Clacton's commuters are all too familiar with the poor service delivered by Network Rail. I've long argued that ministers need to challenge the monopoly that enables Network Rail to ignore passengers' interests. Now it seems ministers agree.
Rail privatisation is a bit of a misnomer. Since the collapse of Railtrack, Network Rail – a government subsidiary – has owned and operated all the track.
Yes, private franchise operators run the trains. But the conditions for how trains are run are issued by the government – along with substantial taxpayer subsidies.
The Department for Transport actually has more direct control over railways now than it did in the days of British Rail.
Which is why renationalising the railways is no solution to poor service. State-backed monopolies aren't the answer. They're the problem.
It's because Network Rail has no competition that it has no incentive to avoid delays. British Rail was much the same.
So the news that Network Rail's monopoly may soon be coming to an end sounds promising. The Transport Secretary, Chris Grayling, is set to announce that Network Rail will have to share responsibility for maintenance with train operators – who have more of an interest in finishing repairs on time.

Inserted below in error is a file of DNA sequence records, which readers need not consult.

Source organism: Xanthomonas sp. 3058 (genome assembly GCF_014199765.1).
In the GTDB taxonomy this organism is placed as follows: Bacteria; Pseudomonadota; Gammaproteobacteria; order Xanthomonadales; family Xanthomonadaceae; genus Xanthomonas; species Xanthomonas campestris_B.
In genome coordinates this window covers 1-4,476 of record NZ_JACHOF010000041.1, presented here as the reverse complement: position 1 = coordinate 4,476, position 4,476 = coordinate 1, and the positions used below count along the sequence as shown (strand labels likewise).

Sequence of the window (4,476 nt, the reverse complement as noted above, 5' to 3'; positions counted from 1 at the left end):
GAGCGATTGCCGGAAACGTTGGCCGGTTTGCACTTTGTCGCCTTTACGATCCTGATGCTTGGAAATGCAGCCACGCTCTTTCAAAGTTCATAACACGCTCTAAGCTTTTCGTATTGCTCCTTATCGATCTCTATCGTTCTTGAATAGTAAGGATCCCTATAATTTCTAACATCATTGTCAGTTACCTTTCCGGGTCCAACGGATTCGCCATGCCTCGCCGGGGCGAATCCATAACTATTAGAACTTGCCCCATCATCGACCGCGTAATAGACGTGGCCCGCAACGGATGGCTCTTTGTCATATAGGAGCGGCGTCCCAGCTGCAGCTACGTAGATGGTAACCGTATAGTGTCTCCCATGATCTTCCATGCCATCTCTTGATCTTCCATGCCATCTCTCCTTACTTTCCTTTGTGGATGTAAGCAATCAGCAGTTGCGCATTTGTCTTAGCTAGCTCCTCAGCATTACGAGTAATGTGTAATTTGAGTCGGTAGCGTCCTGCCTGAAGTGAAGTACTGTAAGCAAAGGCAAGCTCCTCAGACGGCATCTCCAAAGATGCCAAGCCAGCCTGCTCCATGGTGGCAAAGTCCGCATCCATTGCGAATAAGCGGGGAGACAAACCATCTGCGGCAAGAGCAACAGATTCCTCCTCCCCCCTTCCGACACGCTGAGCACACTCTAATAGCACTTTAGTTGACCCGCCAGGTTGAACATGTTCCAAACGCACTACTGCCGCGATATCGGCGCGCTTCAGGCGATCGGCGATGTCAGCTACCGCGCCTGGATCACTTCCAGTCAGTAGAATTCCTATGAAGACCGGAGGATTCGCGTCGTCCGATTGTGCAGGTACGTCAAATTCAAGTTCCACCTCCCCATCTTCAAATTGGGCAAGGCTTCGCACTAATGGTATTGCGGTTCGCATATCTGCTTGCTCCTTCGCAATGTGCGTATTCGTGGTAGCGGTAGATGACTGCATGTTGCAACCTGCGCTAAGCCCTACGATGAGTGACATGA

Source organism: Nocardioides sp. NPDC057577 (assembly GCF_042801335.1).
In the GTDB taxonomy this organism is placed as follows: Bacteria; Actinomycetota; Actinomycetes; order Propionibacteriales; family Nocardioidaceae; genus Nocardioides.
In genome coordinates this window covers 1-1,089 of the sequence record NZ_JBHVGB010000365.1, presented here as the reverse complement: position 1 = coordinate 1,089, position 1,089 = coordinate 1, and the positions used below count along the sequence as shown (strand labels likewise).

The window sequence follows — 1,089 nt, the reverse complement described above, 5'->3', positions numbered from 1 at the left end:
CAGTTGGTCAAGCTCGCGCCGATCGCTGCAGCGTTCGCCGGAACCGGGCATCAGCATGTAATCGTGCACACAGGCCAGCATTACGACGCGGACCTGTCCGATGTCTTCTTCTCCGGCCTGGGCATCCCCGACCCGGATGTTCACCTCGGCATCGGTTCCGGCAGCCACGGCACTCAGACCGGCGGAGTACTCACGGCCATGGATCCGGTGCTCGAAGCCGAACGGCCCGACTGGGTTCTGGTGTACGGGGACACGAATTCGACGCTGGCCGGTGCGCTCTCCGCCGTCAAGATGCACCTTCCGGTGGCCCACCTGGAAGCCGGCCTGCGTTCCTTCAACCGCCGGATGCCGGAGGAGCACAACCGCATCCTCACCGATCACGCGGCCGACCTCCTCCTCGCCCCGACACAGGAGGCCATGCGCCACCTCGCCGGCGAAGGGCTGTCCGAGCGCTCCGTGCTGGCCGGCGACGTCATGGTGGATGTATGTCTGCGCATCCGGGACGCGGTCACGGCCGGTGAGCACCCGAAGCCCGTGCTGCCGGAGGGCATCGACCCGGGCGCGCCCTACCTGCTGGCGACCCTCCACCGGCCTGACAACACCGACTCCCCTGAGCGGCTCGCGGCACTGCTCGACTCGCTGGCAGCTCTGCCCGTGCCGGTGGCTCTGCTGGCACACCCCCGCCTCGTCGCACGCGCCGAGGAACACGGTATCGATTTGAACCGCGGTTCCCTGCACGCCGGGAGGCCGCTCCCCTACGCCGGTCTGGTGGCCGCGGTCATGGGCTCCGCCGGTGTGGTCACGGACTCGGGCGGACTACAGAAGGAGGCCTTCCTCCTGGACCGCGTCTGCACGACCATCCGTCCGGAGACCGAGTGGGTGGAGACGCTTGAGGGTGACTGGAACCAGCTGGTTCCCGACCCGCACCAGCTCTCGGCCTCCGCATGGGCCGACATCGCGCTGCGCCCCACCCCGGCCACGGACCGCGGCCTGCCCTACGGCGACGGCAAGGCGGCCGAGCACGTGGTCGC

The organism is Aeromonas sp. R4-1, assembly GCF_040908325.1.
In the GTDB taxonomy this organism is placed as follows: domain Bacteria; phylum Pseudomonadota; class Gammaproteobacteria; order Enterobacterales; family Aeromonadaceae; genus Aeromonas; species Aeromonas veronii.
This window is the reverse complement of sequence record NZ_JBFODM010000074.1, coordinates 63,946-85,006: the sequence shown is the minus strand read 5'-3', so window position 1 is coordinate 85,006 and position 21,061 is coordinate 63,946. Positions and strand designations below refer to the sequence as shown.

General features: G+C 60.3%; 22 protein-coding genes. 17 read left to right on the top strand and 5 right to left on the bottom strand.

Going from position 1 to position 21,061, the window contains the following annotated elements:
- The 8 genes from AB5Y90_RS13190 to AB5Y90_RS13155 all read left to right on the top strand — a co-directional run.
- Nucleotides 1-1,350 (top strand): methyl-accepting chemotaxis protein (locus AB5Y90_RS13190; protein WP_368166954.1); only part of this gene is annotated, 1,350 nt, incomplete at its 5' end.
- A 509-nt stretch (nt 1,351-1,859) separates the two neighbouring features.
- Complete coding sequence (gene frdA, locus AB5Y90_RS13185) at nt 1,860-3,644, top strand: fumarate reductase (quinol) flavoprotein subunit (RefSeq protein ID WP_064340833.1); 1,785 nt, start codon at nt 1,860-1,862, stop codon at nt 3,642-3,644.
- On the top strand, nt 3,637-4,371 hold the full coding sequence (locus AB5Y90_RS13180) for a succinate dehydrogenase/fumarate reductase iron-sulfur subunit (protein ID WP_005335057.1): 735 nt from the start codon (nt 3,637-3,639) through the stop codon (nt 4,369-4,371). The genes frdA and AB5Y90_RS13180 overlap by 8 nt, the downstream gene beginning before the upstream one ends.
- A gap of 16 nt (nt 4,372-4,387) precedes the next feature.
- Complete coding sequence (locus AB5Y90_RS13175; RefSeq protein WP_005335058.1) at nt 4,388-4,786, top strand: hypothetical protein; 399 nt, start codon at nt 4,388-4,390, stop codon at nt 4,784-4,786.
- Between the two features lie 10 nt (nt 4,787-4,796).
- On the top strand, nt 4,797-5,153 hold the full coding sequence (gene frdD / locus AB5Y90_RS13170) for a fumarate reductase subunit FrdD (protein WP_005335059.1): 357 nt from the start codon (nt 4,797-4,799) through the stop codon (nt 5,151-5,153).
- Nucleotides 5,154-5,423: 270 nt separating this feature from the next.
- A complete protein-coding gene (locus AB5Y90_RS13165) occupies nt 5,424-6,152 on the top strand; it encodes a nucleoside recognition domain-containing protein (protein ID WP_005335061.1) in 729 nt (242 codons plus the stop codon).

There may be other ways to boost rail competition too. Last year, the Competition and Markets Authority recommended that the government open up intercity routes to multiple train operators instead of contracting them to just one franchisee.
Of course, there is no silver bullet here. Consumer choice is difficult to create when infrastructure is limited and economies of scale are important. With any reform, the devil is in the detail.
But passengers will never get better service as long as train and track operators can get away with ignoring them. Breaking the monopolies is the right way forward.
"A revolutionary text ... right up there with the Communist manifesto" - Dominic Lawson, Sunday Times
Printed by Douglas Carswell of 61 Station Road, Clacton-on-Sea, Essex